Some survey respondents hinted at a division similar to what we hear about the cloud, differentiating a public IoT from a private IoT. In the latter case, instead of sacrificing our privacy for the advantages of connected devices, there’s no reason our devices can’t connect to a private network instead of the public internet. Other survey respondents believe that IoT has been overhyped as the next big thing and while it will be useful in some areas (e.g., the military, hospitals, and prisons) it will not pervade mainstream culture and therefore will not invade our privacy as many fear.
What Say You about IoT?
Please share your viewpoint about IoT by leaving a comment below.
16 May 2014
A “foreign” colleague of mine once told me a trick his English language teacher taught him to help him remember the “questioning words” in English. (To the British, anyone who is a non-native speaker of English is “foreign.” I should also add that as a Scotsman, English is effectively my second language…).
“Five Whiskies in a Hotel” is the clue – i.e. five questioning words begin with “W” (Who, What, When, Why, Where), with one beginning with “H” (How).
These simple question words give us a great entry point when we are trying to capture the initial set of issues and concerns around data governance – what questions are important/need to be asked.
* What data/information do you want? (What inputs? What outputs? What tests/measures/criteria will be applied to confirm whether the data is fit for purpose or not?)
Clearly, each question can generate multiple answers!
Aside: in the Doric dialect of North-East of Scotland where I originally hail from, all the “question” words begin with “F”:
Whatever your native language, these key questions should get the conversation started…
Remember too, the homily by Rudyard Kipling:
13 May 2014
Let’s be honest here. Data Quality is good and worthy, but it can be a pretty dull affair at times. Information Management is something that “just happens”, and folks would rather not know the ins-and-outs of how the monthly Management Pack gets created.
Yet I’ll bet that they’ll be right on your case when the numbers are “wrong”.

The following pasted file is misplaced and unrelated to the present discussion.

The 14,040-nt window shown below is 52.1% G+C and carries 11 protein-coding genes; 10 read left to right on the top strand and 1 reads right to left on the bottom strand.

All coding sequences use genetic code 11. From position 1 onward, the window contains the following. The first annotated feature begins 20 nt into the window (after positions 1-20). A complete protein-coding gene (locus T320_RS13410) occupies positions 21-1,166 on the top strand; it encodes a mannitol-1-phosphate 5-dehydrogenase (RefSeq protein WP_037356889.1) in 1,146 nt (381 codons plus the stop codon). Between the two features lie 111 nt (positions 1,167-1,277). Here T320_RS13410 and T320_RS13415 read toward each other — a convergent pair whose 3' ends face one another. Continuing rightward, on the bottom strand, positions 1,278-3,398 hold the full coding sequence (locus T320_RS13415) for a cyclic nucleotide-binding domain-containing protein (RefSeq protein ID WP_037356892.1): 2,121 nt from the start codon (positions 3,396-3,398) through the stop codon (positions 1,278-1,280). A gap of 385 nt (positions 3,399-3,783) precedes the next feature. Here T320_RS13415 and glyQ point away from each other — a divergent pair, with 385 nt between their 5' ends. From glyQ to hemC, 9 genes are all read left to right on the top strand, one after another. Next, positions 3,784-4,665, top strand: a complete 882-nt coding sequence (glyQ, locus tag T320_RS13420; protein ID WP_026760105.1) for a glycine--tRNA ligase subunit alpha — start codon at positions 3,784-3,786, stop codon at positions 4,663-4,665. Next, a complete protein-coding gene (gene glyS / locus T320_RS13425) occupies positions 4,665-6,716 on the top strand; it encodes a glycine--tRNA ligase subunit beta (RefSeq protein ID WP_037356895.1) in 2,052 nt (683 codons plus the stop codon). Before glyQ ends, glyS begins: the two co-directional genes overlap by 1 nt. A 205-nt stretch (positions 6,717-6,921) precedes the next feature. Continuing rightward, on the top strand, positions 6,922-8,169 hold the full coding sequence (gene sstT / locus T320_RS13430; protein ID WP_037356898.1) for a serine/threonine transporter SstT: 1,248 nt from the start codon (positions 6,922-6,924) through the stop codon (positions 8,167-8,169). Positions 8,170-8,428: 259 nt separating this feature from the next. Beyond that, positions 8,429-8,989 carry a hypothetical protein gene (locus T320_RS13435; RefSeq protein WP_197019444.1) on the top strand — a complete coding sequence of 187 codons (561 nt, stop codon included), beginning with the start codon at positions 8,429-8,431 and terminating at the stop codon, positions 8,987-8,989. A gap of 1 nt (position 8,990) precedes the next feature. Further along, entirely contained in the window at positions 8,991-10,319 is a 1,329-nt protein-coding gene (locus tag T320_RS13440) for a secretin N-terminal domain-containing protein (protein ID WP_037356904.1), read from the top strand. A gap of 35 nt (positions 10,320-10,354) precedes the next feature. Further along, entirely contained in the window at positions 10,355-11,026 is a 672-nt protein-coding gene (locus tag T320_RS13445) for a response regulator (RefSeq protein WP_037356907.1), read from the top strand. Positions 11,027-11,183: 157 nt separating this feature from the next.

So here’s an idea. The next time you want to engage someone in a discussion about data quality, don’t start by discussing data quality. Don’t mention the processes of profiling, validating or cleansing data. Don’t talk about integration, storage or reporting. And don’t even think about metadata, lineage or auditability. Yaaaaaaaaawn!!!!
Instead of concentrating on telling people about the practitioner processes (which of course are vital, and fascinating no doubt if you happen to be a practitioner), think about engaging in a manner that is relevant to the business community, using language and examples that are business-oriented. Make it fun!
Once you’ve got the discussion flowing in terms of the impacts, challenges and inhibitors that get in the way of successful business operations, then you can start to drill into the underlying data issues and their root causes. More often than not, a data quality issue is symptomatic of a business process failure rather than being an end in itself. By fixing the process problem, the business user gains a benefit, and the data in enhanced as a by-product. Everyone wins (and you didn’t even have to mention the dreaded DQ phrase!)
Data Quality is a human thing – that’s why its hard. As practitioners, we need to be communicators. Lead the thinking, identify the impact and deliver the value.
Now, that’s interesting!
12 May 2014
Just recently, Gary Allemann posted a guest article on Nicola Askham’s Blog, which made an analogy between Data Governance and the London Tube map. (Nicola also on Twitter. See also Gary Allemann’s blog, Data Quality Matters.)
Up until now, I’ve always struggled to think of a way to represent all of the different aspects of Information Management/Data Governance; the environment is multi-faceted, with the interconnections between the component capabilities being complex and not hierarchical. I’ve sometimes alluded to there being a network of relationship between elements, but this has been a fairly abstract concept that I’ve never been able to adequately illustrate.
And in a moment of perspiration, I came up with this…
I’ll be developing this further as I go but in the meantime, please let me know what you think.
(NOTE: following on from Seth Godin’ plea for more sharing of ideas, I am publishing the Information Management Tube Map under Creative Commons License Attribution Share-Alike V4.0 International. Please credit me where you use the concept, and I would appreciate it if you could reference back to me with any changes, suggestions or feedback. Thanks in advance.)
10 May 2014